TREMOR. This is a characteristic 4-7 Hz rest tremor that is usually decreased by action and increased by emotion. ‘Pill-rolling’ movements of the fingers and thumbs may be seen. The shaking is sometimes unilateral or more prominent on one side. .
RIGIDITY. Stiffnes s of the limbs develops that can be felt throughout the range of movement and is equal in opposing groups of muscles (in contrast to the selective increase in tone found in spasticity). This ‘lead-pipe’ rigidity is often more marked on one side and is present in the neck and axial muscles (where it is difficult to examine).
The rigidity is usually more easily felt when a joint is moved slowly and gently. Simultaneous active movement of the opposite limb increases the tone of the side under examination. When combined with tremor, the smooth plasticity of the increase in tone is broken up into a jerky resistance to passive movement, a phenomenon known as ‘cogwheeling’.
AKINESIA. The poverty and slowing of movement (bradykinesia) is an additional handicap, distinct from rigidity. There is difficulty in initiating movement. Rapid finger movements (such as piano-playing movements)
become indistinct,  slow and tremulous. The immobility of the face gives a mask-like facies with the appearance of depression. The frequency of spontaneous blinking is reduced, causing a ‘serpentine stare’.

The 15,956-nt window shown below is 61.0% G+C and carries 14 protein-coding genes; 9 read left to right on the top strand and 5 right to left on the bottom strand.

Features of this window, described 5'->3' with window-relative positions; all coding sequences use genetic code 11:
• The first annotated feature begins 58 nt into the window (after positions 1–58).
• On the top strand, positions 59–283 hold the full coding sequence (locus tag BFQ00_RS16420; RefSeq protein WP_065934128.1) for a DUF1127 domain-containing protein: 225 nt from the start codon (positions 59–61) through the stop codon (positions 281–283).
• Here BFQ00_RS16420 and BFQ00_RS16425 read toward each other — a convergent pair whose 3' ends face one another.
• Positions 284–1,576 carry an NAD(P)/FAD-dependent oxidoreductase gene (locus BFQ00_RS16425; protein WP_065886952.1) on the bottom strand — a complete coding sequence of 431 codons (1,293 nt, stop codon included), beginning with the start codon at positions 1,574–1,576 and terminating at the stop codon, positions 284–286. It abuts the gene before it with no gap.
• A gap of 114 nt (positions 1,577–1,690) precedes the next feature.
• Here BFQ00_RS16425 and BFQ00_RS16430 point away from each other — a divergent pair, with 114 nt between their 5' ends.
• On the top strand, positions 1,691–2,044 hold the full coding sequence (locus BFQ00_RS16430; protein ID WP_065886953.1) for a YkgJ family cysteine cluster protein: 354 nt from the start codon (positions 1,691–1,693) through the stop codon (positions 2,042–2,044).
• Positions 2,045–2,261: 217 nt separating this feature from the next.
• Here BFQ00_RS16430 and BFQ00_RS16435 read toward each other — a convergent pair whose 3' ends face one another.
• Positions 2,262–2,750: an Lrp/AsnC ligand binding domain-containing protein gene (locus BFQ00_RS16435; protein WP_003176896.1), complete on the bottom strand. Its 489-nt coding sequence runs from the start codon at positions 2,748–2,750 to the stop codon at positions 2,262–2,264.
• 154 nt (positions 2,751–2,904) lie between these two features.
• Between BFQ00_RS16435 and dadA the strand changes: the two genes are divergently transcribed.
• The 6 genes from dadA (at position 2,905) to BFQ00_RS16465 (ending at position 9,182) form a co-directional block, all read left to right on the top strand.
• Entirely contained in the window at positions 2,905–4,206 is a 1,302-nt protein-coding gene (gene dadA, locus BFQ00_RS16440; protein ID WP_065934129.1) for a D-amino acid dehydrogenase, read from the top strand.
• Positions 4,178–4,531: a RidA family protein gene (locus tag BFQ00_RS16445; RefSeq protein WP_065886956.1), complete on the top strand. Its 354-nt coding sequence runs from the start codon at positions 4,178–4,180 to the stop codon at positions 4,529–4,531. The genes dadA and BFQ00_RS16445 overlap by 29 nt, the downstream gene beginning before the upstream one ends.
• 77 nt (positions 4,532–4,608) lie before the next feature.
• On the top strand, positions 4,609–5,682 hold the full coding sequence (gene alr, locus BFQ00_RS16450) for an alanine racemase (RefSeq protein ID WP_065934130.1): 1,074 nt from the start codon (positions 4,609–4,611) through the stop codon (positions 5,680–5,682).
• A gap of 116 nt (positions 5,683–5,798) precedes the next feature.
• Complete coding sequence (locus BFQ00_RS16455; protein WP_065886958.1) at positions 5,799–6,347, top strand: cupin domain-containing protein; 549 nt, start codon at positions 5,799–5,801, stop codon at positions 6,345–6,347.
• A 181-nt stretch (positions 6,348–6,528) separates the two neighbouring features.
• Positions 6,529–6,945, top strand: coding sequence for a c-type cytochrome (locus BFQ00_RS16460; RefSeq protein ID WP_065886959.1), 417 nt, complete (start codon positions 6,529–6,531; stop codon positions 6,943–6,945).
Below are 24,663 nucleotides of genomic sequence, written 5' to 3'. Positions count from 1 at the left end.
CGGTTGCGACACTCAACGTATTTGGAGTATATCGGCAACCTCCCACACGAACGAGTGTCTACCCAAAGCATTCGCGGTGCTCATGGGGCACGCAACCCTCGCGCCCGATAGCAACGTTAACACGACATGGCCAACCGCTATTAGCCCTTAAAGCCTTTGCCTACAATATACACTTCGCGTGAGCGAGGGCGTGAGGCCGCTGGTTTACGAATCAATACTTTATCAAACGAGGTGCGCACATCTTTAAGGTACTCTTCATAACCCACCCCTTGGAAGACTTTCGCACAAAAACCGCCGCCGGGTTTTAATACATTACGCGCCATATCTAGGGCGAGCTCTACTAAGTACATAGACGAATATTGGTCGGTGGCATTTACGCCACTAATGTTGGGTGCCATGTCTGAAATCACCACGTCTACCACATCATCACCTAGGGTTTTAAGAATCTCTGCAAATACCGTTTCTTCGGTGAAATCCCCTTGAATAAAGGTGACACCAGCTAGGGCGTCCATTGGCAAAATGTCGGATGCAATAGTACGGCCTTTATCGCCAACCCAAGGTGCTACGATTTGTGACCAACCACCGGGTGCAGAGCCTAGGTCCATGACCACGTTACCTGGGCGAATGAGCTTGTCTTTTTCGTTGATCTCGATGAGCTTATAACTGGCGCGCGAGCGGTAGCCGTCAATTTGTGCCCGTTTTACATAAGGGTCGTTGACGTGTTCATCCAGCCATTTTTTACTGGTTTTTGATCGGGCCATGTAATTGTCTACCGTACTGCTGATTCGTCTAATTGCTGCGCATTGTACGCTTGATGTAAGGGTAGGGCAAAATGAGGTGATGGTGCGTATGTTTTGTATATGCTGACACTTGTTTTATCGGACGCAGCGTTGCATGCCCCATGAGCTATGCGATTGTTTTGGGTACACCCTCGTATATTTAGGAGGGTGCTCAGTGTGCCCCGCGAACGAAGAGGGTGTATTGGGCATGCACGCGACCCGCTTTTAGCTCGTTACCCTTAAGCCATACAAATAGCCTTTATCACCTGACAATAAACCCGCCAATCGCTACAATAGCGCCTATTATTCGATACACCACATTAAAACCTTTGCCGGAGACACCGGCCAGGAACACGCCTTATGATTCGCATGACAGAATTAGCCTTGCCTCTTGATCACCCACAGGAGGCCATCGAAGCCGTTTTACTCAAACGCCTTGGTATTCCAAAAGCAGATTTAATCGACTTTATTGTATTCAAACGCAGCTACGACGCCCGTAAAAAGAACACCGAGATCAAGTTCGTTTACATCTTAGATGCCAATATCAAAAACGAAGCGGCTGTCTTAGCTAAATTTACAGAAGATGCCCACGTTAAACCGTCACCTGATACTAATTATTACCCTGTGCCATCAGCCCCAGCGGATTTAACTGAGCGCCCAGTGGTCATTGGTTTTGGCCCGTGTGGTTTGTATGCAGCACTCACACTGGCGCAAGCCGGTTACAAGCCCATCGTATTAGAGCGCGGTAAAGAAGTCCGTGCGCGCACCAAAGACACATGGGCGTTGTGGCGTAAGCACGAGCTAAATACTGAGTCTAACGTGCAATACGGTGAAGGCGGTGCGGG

POSTURAL CHANGES. A stoop is characteristic and the gait is shuffling, festinant and with poor arm swinging. The posture is sometimes called ‘simian’ to describe the forward flexion, immobility of the arms and lack of facial expression. The patient sits with the trunk bent forward and motionless, without gesture or animation, but the limbs are tremulous. Balance is impaired, but despite this the gait remains on a narrow base. Falls are common as the usual corrective righting reflexes fail, the sufferer falling stiffly ‘like a telegraph pole’.
SPEECH. Speech is altered to a monotonous slurring dysarthria, due to the combination of akinesia, tremor and rigidity. Dribbling is frequent, and dysphagia occurs as the disease progresses.
GASTROINTESTINAL SYMPTOMS. These include heartburn, dysphagia, constipation and weight loss.
OTHER FIDINGS. Urinary difficulties are common, especially in men. The skin is greasy and sweating is excessive.